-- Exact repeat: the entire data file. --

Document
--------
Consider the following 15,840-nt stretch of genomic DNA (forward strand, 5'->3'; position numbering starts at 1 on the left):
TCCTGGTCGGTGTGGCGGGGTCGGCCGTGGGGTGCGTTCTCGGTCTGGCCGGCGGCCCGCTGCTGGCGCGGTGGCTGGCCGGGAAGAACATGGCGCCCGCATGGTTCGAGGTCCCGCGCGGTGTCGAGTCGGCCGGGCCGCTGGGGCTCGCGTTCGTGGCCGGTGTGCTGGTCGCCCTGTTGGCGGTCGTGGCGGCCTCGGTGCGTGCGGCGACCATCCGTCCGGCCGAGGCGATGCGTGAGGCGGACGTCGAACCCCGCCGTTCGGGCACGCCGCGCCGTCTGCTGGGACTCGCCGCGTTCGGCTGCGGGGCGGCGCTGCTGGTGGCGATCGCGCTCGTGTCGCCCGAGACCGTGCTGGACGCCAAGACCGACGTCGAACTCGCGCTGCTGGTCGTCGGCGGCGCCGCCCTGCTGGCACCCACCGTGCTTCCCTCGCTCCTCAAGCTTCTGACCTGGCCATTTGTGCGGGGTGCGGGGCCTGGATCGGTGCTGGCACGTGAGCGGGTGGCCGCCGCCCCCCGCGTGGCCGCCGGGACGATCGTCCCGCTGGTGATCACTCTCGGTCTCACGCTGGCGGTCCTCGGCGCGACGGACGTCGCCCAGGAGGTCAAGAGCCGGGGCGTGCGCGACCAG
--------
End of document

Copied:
Consider the following 15,840-nt stretch of genomic DNA (forward strand, 5'->3'; position numbering starts at 1 on the left):
TCCTGGTCGGTGTGGCGGGGTCGGCCGTGGGGTGCGTTCTCGGTCTGGCCGGCGGCCCGCTGCTGGCGCGGTGGCTGGCCGGGAAGAACATGGCGCCCGCATGGTTCGAGGTCCCGCGCGGTGTCGAGTCGGCCGGGCCGCTGGGGCTCGCGTTCGTGGCCGGTGTGCTGGTCGCCCTGTTGGCGGTCGTGGCGGCCTCGGTGCGTGCGGCGACCATCCGTCCGGCCGAGGCGATGCGTGAGGCGGACGTCGAACCCCGCCGTTCGGGCACGCCGCGCCGTCTGCTGGGACTCGCCGCGTTCGGCTGCGGGGCGGCGCTGCTGGTGGCGATCGCGCTCGTGTCGCCCGAGACCGTGCTGGACGCCAAGACCGACGTCGAACTCGCGCTGCTGGTCGTCGGCGGCGCCGCCCTGCTGGCACCCACCGTGCTTCCCTCGCTCCTCAAGCTTCTGACCTGGCCATTTGTGCGGGGTGCGGGGCCTGGATCGGTGCTGGCACGTGAGCGGGTGGCCGCCGCCCCCCGCGTGGCCGCCGGGACGATCGTCCCGCTGGTGATCACTCTCGGTCTCACGCTGGCGGTCCTCGGCGCGACGGACGTCGCCCAGGAGGTCAAGAGCCGGGGCGTGCGCGACCAG